Two types of bradycardia:
Primary bradycardia results from congenital abnormalities or acquired injury to the heart’s pacemaker cells or conduction system.
Some of the causes of primary bradycardia are myocarditis, surgical injury, cardiomyopathy, and congenital abnormalities of the heart or the heart’s conduction system.
Non-cardiac problems cause secondary bradycardia. These problems result in abnormal functioning of the heart. Secondary bradycardia is typically the type of bradycardia seen in infants and children.
Non-cardiac problems that are the main cause of secondary bradycardia include hypoxia, acidosis, hypotension, hypothermia, and medication/drug side effects.
Unlike bradycardia in adults, bradycardia due to a primary cardiac condition (primary bradycardia) is rare in children.
Pediatric bradycardia is defined as a heart rate that is below the normal heart rate range for the child’s age, level of activity, and clinical condition.
General Guide for Pediatric Bradycardia:
- 0-3 years old: HR < 100 bpm
- 3-9 years old: HR < 60 bpm
- 9-16 years old: HR < 50 bpm
Typically, symptomatic bradycardia is an ominous sign in infants and children, and it will be accompanied by hypotension, decreased level of consciousness, and signs of shock.
Symptomatic bradycardia is often seen before cardiac arrest and will also be accompanied by other signs of instability. Once it is recognized, it should be aggressively treated. The pediatric bradycardia algorithm helps to streamline and simplify the aggressive treatment that is needed.
Once symptomatic bradycardia is recognized during the evaluation of a critically ill or injured child, seek to IDENTIFY the cause of the bradycardia.
Identification of the cause will determine the interventions that are implemented.
Symptomatic bradycardia in infants and children is usually the result of progressive respiratory failure or shock, which leads to tissue hypoxia and the resulting bradycardia.
Important note: In infants and children, cardiac output is primarily maintained through an increase in heart rate.
Remember: CO = stroke volume X HR
The ability to increase cardiac output by increasing stroke volume is limited in infants and children, and as a result, when bradycardia occurs, cardiac output will decrease.
Identification of the type of bradyarrhythmia present can help you determine its cause. The most common ECG rhythms classified as bradycardia include:
- Sinus Bradycardia
- First-degree AV block
- Second-degree AV block
- Type I —Wenckebach/Mobitz I
- Type II —Mobitz II
- Third-degree AV block complete block
Sinus bradycardia can be a normal response in a healthy child and will not be accompanied by symptoms (e.g., well-conditioned athlete). However, symptoms will be present when sinus bradycardia results from hypoxia, hypotension, and/or acidosis. This is why the assessment of the infant or child is critical for the identification and treatment of symptomatic sinus bradycardia.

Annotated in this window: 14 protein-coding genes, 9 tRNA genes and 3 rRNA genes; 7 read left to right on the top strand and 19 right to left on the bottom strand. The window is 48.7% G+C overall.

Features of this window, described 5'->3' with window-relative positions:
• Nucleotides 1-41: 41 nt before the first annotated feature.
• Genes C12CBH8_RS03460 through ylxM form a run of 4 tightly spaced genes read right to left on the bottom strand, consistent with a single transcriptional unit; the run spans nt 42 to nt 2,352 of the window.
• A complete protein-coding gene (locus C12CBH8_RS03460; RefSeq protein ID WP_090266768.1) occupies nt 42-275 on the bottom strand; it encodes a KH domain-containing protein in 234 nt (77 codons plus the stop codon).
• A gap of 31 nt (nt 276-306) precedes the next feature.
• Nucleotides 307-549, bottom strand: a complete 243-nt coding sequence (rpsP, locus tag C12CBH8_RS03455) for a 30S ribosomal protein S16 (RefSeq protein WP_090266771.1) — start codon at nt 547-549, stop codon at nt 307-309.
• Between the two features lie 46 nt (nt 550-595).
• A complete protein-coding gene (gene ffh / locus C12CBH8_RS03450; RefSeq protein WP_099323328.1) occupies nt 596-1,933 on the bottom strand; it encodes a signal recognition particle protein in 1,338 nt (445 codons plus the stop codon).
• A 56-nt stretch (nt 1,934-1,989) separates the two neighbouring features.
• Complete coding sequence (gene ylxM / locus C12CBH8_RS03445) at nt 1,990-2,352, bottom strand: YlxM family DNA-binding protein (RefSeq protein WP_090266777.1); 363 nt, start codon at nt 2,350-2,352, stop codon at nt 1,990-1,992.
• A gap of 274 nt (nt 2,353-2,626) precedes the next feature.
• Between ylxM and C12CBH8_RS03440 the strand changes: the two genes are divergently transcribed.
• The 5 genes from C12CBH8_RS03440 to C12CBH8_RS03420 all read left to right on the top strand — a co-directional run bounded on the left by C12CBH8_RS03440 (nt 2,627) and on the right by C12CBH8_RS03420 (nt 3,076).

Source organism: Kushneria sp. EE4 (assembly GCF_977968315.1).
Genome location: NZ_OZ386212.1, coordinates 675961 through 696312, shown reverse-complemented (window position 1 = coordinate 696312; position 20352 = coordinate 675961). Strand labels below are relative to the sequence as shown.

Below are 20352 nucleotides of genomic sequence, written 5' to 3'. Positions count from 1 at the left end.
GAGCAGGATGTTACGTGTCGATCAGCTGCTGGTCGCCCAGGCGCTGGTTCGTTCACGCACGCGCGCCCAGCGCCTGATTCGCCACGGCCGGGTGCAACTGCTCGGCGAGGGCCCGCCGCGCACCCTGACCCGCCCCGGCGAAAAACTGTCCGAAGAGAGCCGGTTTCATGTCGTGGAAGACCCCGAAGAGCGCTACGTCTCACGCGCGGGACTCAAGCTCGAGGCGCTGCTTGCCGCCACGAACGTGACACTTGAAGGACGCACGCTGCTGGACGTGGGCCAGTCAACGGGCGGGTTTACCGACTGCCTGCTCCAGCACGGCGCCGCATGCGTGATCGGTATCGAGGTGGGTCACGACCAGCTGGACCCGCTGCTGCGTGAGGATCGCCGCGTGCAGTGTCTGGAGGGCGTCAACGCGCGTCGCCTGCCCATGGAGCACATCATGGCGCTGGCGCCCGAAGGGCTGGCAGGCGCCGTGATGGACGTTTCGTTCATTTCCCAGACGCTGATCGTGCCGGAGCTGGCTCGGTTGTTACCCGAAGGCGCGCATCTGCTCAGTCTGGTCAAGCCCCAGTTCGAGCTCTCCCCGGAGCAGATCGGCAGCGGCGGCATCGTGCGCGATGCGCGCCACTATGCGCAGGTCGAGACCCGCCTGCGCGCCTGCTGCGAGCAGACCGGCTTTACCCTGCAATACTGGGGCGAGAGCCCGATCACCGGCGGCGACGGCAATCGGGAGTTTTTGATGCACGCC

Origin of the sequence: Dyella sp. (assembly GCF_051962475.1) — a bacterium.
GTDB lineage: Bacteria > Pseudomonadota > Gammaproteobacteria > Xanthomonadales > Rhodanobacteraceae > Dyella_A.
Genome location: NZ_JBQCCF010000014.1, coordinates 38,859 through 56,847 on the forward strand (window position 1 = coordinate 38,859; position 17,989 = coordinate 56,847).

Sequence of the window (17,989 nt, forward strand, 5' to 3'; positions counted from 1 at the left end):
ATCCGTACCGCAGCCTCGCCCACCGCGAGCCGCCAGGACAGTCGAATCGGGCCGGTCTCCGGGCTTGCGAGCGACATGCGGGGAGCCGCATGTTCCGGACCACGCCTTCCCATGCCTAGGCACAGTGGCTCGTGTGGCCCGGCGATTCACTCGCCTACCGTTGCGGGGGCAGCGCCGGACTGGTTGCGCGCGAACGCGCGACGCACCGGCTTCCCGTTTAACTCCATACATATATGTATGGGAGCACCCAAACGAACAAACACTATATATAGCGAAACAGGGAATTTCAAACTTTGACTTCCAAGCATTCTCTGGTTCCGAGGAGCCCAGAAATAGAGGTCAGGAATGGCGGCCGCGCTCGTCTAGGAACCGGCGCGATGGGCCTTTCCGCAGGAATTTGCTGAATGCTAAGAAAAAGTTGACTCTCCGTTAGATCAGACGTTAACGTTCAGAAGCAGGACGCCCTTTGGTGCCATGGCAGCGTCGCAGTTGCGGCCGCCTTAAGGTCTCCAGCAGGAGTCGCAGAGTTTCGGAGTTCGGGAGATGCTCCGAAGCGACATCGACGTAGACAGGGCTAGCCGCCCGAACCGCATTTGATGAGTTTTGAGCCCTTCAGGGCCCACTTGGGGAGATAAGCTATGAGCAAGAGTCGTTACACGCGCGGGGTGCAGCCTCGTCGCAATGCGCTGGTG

AV blocks are caused by disrupting the electrical conduction system through the AV node. Some AV blocks may be present in healthy children. The identification of the specific AV block will help direct the care of the child. See the following pages for an overview of each specific AV block:
The initial interventions within the bradycardia algorithm for all infants and children with symptomatic bradycardia include the following:
- Identify and treat the underlying cause
- Provide oxygen
- Attach a cardiac monitor for rhythm identification
- Monitor blood pressure
- Monitor pulse oximetry
- Obtain IV or I/O access
- Obtain 12-lead ECG if possible
The above initial interventions are outlined in Step 1 of the Pediatric Bradycardia Algorithm.
After the initial interventions are implemented, the decision point for treatment within the bradycardia algorithm is the presence of cardiopulmonary compromise. (Step 2)
When the initial interventions carried out in Step 1 of the bradycardia algorithm fail to reverse symptomatic bradycardia and cardiopulmonary compromise with a heart rate < 60/min develops, CPR should be initiated. (Step 3)
When CPR is initiated in the infant or child with bradycardia and cardiopulmonary compromise, and this persists despite the interventions along with CPR, begin the administration of IV/IO epinephrine boluses. Atropine may also be considered in cases of bradycardia caused by increased vagal tone, cholinergic drug toxicity, or complete AV block. (Step 5)
When medications also fail to improve the situation, cardiac pacing (Step 5) may become necessary. Ensure that any potentially reversible causes of bradycardia are identified and treated, and use medications or cardiac pacing as a temporary means of cardiovascular support. In contrast, the underlying cause is identified, treated, and corrected.
Note: If dealing with primary bradycardia (defined above), atropine is preferred as the first-choice treatment of symptomatic AV block. If dealing with secondary bradycardia, atropine is not indicated for treating AV block, and epinephrine should be used.
Reversible causes and management of symptomatic bradycardia:
- Hydrogen ion (acidosis)
If pulseless arrest develops at any time during the treatment of bradycardia with cardiopulmonary compromise, implement the Cardiac Arrest Algorithm. (Step 6)